Jeff Groat [Entertainment Bureau Chief]
Since the dawn of civilization, there have been thousands of thinkers who devoted their lives to the idea of art. Philosophers, scientists, critics and patrons have all attempted to define and shape what art really is.
As we are more able to peel back the layers of dust and dirt that cake over our pre-history as a race, we find little pieces that point in the direction of who we really are. Interestingly, some of the earliest archaeological finds of art correspond with the first stirrings of a coherently developing societal structure.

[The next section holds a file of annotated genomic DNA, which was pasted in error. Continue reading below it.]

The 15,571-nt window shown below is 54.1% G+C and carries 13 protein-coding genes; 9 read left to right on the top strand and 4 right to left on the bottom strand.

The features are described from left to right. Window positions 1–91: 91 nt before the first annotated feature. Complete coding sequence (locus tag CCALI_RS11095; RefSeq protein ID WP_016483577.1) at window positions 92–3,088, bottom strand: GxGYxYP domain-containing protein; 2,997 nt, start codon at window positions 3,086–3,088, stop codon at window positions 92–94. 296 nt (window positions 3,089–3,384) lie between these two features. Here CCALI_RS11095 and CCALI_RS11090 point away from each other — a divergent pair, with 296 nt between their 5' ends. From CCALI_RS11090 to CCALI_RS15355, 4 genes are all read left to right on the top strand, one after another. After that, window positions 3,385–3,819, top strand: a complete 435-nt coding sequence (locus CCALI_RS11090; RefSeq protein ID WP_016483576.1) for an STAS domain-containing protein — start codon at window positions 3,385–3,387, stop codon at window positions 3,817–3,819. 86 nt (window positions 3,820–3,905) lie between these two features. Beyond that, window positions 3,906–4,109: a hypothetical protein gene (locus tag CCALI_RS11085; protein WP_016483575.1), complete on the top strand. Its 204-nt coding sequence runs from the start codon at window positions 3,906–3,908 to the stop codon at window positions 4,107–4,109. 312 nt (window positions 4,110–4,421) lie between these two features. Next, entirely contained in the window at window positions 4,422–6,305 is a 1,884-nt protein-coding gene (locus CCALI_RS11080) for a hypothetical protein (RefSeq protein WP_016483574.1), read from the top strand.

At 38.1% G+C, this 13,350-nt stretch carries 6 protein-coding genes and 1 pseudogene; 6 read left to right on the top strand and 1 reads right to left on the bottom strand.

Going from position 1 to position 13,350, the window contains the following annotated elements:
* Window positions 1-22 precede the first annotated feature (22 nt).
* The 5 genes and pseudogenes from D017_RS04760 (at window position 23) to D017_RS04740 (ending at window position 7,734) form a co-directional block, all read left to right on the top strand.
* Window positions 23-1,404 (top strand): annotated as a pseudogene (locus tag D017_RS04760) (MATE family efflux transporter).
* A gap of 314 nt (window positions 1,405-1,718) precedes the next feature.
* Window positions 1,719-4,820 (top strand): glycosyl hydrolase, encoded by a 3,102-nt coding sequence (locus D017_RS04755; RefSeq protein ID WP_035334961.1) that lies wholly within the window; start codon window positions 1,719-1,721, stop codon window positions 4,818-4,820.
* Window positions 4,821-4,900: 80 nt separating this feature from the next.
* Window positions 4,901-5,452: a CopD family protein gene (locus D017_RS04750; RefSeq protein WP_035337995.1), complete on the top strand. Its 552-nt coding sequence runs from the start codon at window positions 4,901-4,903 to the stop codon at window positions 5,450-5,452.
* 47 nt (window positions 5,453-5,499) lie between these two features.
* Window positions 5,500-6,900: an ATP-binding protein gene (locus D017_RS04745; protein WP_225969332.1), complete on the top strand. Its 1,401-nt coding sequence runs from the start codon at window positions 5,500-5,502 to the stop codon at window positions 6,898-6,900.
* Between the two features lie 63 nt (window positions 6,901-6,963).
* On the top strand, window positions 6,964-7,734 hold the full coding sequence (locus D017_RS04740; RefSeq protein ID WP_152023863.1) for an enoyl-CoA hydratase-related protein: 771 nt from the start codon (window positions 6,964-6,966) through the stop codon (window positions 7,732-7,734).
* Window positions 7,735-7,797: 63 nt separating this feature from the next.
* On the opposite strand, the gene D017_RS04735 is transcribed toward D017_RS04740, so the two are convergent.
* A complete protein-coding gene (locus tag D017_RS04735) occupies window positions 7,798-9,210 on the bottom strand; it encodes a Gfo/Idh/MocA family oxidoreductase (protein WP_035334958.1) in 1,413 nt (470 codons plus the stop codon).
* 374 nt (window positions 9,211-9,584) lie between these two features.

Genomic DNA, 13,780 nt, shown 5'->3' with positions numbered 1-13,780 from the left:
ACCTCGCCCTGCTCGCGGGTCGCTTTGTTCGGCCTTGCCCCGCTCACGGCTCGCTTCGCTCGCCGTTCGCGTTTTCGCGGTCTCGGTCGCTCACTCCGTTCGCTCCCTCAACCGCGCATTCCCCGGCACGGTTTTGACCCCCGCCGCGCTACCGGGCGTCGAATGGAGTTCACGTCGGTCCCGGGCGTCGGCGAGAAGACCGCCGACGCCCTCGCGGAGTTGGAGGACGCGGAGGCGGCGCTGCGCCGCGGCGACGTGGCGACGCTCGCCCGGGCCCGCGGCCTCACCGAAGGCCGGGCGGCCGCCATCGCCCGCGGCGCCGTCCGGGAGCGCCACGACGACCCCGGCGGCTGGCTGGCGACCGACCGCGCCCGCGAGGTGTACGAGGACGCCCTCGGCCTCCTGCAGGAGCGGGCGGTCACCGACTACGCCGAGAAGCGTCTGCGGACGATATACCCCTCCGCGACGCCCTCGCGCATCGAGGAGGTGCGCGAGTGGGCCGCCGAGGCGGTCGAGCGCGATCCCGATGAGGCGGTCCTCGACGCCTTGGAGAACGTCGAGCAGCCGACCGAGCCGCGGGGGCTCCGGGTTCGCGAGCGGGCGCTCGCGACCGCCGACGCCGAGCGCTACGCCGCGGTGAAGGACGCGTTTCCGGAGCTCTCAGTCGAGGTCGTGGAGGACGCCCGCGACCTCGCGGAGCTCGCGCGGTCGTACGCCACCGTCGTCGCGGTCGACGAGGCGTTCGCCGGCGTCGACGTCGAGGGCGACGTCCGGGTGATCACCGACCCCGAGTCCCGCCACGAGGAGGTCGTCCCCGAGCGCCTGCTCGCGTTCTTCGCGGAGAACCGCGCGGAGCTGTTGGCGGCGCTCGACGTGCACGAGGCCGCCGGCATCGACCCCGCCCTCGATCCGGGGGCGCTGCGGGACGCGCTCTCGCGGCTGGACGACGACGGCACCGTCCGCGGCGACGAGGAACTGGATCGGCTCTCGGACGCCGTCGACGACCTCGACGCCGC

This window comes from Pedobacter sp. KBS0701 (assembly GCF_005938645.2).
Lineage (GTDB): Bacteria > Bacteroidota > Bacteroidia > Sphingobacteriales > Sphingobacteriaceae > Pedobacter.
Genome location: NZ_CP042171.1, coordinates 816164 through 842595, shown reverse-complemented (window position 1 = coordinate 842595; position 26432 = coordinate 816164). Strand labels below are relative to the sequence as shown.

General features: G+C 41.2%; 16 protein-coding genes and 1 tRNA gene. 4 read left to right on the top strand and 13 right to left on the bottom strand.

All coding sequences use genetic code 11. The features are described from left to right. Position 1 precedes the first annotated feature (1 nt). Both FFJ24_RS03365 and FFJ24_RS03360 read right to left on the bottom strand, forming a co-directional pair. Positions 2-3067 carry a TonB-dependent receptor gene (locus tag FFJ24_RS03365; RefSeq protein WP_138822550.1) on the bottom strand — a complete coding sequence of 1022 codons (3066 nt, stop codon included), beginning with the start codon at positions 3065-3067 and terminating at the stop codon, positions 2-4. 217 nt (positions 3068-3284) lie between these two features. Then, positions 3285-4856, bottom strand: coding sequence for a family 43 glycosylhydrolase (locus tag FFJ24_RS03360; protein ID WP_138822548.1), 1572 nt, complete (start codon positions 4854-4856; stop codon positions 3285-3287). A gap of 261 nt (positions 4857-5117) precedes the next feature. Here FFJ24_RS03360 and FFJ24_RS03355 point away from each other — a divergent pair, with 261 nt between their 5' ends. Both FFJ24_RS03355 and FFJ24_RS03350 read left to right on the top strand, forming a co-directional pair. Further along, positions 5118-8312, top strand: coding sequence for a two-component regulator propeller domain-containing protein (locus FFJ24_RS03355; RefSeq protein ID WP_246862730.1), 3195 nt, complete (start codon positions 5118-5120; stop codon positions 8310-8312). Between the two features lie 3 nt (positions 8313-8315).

Art was there from the beginning.There is the Venus of Willendorf, depicting an idealized feminine form and the cave paintings of France showing great figures of ancient wildlife. In European art through the Middle Ages, most works are of religious nature, highlighting the church’s influence on society.
Then, of course, with the enlightenment of the Renaissance, mathematics, science and philosophy swept the world at that time and dripped from the artist’s brush. In ancient Egypt and Mesoamerica, art served as a means of communication, not only with the citizens, but with later generations and even the gods themselves.
Art speaks to who we are. It is a reflection of our times, our needs, and our deepest desires. Aristotle said, “the aim of art is to represent not the outward appearance of things, but their inward significance.” Art is the heartbeat of our culture and the measure of our progress, the rule of our science, and the hands pointing on our clock. “What we play is life,” said Louis Armstrong.